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As Columbus grows and develops, so too does it’s widening “food deserts”.
I still remember hearing the term for the first time. I swirled it around my mouth a bit, tasted it. It seemed a pretty appropriate expression.”Food desert”. It’s defined as “an urban area in which it is difficult to buy affordable or good-quality fresh food.” I felt familiar enough with the concept. You can find a corner store every six feet on the East side, but an affordable grocer is damn near impossible.
It’s easier to get a bag of chips, a candy bar, and a bottle of Faygo and call it a late lunch. Sure, fresh produce or anything with actual nutritional value would probably be a much better option, but not everyone can carve out the time to make that trip to the grocery store miles away, or even have the transportation to get there.
I was very familiar with the ultimatum but, like many people, I just never knew there was a term that could so aptly and lucidly capture the plight of living out of bounds of accessible food. Just last year the USDA determined that 12.3% of the American population lived in food insecure households. That’s close to 39 million people who found getting food difficult, either for financial reasons or because of availability of fresh foods.
Some argue that quality of life in impoverished communities is severely lessened by the lack of available healthy food options within the community.
During the Obama administration, the First Lady herself helped to drive policy initiatives to provide healthy meals for kids in schools and in impoverished neighborhoods across that country. Following on its heels, several reports and studies were done, linking a poor diet with issues of mental health, anxiety, and depression.
Still, others argued that poverty was, in fact, the high-stress factor that leads to anxiety and mental health issues. The strain of working multiple jobs, the constant struggle to make ends meet. All of which contribute to a reduction in living quality and a shortened lifespan.
All arguments considered, it’s fairly easy to consolidate both factors and reasonably assume that neither are exactly ideal for a great living experience.
Besides, the real point is that everyone deserves to live a life where food security shouldn’t be an issue. Least of which in a country that labels itself as the wealthiest, most prideful, star-spangled’est with explosions in the sky, land on God’s green Earth.
Columbus itself has several “food deserts”, the majority of which are concentrated on the near Eastside, the area just west of downtown, and all throughout the south city. Some areas, particularly those closer to downtown, have only worsened over the last few years. As development has shifted gears, accelerated, and boosted into the fast lane, many basic community needs have been left choking on smoke as the rest of the city gleefully rolls coal in their faces.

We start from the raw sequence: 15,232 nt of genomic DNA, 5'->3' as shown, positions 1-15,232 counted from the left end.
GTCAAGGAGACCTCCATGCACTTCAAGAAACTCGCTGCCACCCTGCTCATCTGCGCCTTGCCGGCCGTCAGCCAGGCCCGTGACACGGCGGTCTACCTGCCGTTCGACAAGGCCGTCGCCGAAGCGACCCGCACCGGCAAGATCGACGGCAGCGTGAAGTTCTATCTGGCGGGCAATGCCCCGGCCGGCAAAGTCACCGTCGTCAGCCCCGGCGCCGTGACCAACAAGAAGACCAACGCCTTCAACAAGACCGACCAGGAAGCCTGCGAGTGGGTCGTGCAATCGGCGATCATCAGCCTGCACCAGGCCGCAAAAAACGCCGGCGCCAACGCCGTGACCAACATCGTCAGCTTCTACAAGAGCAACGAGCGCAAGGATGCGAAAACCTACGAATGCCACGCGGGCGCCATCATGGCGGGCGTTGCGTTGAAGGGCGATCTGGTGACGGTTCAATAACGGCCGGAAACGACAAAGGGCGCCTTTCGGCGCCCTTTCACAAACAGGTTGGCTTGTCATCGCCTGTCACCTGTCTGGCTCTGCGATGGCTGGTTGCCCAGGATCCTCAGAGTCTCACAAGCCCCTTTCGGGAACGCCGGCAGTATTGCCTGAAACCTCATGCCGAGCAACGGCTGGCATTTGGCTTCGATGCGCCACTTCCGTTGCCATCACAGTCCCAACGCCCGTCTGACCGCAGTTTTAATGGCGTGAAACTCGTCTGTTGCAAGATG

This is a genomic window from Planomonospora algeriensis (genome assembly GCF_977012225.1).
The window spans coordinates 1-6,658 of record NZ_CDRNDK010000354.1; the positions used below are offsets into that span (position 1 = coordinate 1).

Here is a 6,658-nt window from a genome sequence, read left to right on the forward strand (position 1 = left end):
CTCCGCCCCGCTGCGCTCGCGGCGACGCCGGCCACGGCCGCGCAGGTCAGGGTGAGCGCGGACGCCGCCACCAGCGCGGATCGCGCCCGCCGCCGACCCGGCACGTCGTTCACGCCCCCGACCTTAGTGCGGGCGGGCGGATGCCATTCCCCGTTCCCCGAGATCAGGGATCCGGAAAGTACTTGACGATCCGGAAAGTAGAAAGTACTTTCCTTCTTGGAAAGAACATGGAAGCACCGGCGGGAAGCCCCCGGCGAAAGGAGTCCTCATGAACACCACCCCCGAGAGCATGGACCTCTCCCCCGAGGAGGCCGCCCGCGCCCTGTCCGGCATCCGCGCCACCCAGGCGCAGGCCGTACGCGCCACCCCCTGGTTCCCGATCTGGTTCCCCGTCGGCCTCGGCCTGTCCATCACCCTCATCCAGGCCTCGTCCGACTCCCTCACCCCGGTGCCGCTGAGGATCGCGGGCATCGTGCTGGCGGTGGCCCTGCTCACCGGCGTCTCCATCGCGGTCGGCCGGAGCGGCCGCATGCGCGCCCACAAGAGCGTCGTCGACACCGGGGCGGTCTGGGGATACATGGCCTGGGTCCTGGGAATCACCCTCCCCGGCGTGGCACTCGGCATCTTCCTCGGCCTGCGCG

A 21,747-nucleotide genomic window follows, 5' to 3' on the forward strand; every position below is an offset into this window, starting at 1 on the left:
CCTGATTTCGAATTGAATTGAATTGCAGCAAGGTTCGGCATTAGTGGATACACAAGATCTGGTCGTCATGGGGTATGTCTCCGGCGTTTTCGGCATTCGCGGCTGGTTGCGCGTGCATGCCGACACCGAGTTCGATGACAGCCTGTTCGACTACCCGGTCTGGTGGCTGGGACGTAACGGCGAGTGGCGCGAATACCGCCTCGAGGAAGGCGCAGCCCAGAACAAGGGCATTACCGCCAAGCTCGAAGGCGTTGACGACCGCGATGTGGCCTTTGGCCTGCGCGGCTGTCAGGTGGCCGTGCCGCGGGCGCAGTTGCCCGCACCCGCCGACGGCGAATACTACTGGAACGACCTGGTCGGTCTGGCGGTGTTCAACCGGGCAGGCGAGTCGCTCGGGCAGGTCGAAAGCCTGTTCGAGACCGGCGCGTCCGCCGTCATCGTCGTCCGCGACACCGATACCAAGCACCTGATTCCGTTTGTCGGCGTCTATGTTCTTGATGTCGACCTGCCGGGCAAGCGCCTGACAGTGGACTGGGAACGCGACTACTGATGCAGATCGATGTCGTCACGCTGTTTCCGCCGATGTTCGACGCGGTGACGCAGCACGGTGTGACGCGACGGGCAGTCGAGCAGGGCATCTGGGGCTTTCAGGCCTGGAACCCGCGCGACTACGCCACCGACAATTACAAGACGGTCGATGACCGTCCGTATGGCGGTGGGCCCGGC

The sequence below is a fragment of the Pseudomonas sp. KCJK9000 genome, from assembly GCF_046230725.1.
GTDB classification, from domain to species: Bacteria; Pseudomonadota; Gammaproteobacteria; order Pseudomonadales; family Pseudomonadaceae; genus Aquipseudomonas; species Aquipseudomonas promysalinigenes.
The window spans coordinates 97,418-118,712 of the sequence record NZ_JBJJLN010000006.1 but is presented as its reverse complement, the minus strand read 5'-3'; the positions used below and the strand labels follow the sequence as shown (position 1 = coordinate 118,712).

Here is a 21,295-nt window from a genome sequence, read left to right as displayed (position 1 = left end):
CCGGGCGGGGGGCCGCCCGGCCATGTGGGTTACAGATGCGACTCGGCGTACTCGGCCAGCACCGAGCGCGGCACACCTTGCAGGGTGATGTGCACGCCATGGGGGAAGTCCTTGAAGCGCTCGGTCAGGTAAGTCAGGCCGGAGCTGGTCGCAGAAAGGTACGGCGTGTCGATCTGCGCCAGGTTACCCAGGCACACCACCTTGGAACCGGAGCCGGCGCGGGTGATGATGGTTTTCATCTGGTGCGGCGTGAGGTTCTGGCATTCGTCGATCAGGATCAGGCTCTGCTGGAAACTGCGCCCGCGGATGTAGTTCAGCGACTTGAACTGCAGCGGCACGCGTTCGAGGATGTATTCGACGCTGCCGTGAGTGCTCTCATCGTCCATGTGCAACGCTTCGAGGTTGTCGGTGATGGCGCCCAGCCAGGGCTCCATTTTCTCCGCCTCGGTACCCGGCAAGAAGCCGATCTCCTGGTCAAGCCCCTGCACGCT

Any grocers that may have serviced these already malnourished areas in the past have already been shoved aside to make room for urban economic grabs. Multi-use developments and corporate offices now stand on the burial grounds of old Kroger lots. Food deserts are surrounded by (and interspersed with) million dollar condo properties. Thriving shoots of life that tower and grow, even as everything around it dies. Sometimes even because of it.
In this way, in particular, the city’s growth and production seem incredibly counter-intuitive. Instead of alleviating the problem with the tangibly beneficial, they build these specialty markets. Stores that cater to the locally-grown-organic-foodie scene while offering wine tastings for strangers to get unmitigatedly buzzed enough to actually speak to each other between bites of over-priced gouda.
In and of itself, there’s nothing terribly wrong with that.
Whatever spreads the chutney over your cracker, I say go for it. But there seems to be a rise in these types of grocers, popping up in areas that (because of their location) don’t necessarily service any particular neighborhood or community.
Still, the issue of food security in Columbus hasn’t gone completely unnoticed. Fresh Foods Here, an initiative sponsored by United Way of Central Ohio, has taken strides to introduce nutritional food alternatives in areas that wouldn’t necessarily have access to them.
The initiative focuses its attention on already existing corner stores and convenience marts. They approach business owners with the possibility of selling fresh foods out of their stores, even going so far as to help the stores market their new products.
In exchange, the stores also receive free advertising, infrastructure renovations, and facade improvements. It’s not as cure-all as say, opening actual markets in areas that need them, but it’s definitely a step in a direction that’s better than nothing.
Hunger– actual genuine hunger, is a distinctively shameful thing.
It’s more than just a thing of desperation, to not be sure where your next meal will come from, it’s also startlingly lonely. Not just in another’s inability to understand its gut-wrenching despair, but also in your own desperate need to keep it to yourself. To hold it close to the chest for fear of pity. It is a desert you’re banished to, but one you’d very much rather walk through alone. The sole and only humane thing to do would be to shrink these deserts, to lessen that despair, before the city grows into something too big to ever do anything about it.
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